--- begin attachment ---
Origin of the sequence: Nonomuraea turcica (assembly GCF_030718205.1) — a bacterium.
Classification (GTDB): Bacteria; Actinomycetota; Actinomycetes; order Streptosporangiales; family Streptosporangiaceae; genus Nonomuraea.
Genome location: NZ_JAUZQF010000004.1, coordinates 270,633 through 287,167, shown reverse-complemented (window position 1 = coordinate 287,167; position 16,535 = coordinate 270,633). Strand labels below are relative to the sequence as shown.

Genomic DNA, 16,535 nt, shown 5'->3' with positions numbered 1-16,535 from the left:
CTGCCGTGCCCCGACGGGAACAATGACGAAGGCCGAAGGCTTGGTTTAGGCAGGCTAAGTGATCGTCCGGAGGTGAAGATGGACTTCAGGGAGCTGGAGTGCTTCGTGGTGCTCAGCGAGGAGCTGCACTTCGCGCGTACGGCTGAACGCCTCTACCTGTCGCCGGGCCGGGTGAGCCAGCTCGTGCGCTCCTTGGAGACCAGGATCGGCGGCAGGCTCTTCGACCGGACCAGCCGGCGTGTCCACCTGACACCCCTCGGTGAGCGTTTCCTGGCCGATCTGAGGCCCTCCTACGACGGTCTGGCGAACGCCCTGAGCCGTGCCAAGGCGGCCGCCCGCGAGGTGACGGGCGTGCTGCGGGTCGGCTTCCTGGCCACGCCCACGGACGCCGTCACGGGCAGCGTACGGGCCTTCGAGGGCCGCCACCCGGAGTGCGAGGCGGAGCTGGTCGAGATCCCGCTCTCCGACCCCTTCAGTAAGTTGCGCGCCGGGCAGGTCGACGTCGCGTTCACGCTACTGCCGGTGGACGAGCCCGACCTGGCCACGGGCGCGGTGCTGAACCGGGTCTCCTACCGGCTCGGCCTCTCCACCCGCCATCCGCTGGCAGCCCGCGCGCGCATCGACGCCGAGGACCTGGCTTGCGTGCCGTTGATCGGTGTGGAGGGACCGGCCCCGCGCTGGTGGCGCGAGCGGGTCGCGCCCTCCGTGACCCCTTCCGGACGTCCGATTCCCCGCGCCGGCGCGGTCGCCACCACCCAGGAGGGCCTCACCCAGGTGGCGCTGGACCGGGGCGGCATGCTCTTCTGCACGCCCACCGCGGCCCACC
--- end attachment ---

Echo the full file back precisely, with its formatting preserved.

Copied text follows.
Origin of the sequence: Nonomuraea turcica (assembly GCF_030718205.1) — a bacterium.
Classification (GTDB): Bacteria; Actinomycetota; Actinomycetes; order Streptosporangiales; family Streptosporangiaceae; genus Nonomuraea.
Genome location: NZ_JAUZQF010000004.1, coordinates 270,633 through 287,167, shown reverse-complemented (window position 1 = coordinate 287,167; position 16,535 = coordinate 270,633). Strand labels below are relative to the sequence as shown.

Genomic DNA, 16,535 nt, shown 5'->3' with positions numbered 1-16,535 from the left:
CTGCCGTGCCCCGACGGGAACAATGACGAAGGCCGAAGGCTTGGTTTAGGCAGGCTAAGTGATCGTCCGGAGGTGAAGATGGACTTCAGGGAGCTGGAGTGCTTCGTGGTGCTCAGCGAGGAGCTGCACTTCGCGCGTACGGCTGAACGCCTCTACCTGTCGCCGGGCCGGGTGAGCCAGCTCGTGCGCTCCTTGGAGACCAGGATCGGCGGCAGGCTCTTCGACCGGACCAGCCGGCGTGTCCACCTGACACCCCTCGGTGAGCGTTTCCTGGCCGATCTGAGGCCCTCCTACGACGGTCTGGCGAACGCCCTGAGCCGTGCCAAGGCGGCCGCCCGCGAGGTGACGGGCGTGCTGCGGGTCGGCTTCCTGGCCACGCCCACGGACGCCGTCACGGGCAGCGTACGGGCCTTCGAGGGCCGCCACCCGGAGTGCGAGGCGGAGCTGGTCGAGATCCCGCTCTCCGACCCCTTCAGTAAGTTGCGCGCCGGGCAGGTCGACGTCGCGTTCACGCTACTGCCGGTGGACGAGCCCGACCTGGCCACGGGCGCGGTGCTGAACCGGGTCTCCTACCGGCTCGGCCTCTCCACCCGCCATCCGCTGGCAGCCCGCGCGCGCATCGACGCCGAGGACCTGGCTTGCGTGCCGTTGATCGGTGTGGAGGGACCGGCCCCGCGCTGGTGGCGCGAGCGGGTCGCGCCCTCCGTGACCCCTTCCGGACGTCCGATTCCCCGCGCCGGCGCGGTCGCCACCACCCAGGAGGGCCTCACCCAGGTGGCGCTGGACCGGGGCGGCATGCTCTTCTGCACGCCCACCGCGGCCCACC